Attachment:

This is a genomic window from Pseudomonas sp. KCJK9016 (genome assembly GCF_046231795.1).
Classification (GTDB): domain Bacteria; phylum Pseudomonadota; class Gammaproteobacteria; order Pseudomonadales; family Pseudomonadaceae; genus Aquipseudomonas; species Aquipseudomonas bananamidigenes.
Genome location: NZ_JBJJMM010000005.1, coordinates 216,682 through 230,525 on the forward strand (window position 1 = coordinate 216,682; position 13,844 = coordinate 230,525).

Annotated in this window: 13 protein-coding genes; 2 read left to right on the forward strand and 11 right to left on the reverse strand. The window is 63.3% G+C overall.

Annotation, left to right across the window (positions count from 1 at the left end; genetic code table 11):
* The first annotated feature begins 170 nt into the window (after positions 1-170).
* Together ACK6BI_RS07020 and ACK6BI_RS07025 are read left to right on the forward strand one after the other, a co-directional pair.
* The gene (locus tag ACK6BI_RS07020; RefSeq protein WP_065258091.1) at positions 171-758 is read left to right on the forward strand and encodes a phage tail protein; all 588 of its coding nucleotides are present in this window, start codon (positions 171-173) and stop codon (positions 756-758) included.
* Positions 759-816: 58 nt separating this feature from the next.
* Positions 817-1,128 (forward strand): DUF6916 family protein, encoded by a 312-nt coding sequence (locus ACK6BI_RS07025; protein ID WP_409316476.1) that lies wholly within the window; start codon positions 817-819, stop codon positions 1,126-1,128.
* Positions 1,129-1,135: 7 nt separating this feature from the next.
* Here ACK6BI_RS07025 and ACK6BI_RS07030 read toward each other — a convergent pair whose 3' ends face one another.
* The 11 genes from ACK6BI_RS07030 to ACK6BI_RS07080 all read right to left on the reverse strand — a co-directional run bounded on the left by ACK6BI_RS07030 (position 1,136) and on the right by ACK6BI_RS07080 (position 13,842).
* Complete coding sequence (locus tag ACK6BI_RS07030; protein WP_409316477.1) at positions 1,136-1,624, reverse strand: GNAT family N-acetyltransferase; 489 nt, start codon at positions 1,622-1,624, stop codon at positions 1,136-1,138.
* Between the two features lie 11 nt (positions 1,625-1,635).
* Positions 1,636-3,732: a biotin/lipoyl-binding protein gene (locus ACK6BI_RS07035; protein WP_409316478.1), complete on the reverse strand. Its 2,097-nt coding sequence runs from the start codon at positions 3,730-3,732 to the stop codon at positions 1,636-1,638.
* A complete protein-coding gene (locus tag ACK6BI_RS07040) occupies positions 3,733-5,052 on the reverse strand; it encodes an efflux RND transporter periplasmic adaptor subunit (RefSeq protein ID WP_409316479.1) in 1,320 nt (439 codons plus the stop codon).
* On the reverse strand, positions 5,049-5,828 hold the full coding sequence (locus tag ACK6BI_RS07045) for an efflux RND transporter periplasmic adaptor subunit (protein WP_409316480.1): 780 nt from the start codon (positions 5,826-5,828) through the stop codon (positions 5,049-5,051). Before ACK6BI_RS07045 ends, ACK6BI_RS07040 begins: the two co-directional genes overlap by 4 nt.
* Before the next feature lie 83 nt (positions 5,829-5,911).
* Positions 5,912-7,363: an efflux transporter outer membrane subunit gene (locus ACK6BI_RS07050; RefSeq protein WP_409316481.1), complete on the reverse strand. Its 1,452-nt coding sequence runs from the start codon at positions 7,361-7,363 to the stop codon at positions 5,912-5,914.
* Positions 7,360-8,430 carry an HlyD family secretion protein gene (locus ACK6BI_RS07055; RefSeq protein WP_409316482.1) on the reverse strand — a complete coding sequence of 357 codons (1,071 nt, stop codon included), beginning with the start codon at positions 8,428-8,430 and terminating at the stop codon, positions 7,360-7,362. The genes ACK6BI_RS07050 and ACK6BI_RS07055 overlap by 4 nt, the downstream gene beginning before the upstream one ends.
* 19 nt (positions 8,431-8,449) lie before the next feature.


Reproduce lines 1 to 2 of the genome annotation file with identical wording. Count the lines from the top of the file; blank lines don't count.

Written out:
This is a genomic window from Pseudomonas sp. KCJK9016 (genome assembly GCF_046231795.1).
Classification (GTDB): domain Bacteria; phylum Pseudomonadota; class Gammaproteobacteria; order Pseudomonadales; family Pseudomonadaceae; genus Aquipseudomonas; species Aquipseudomonas bananamidigenes.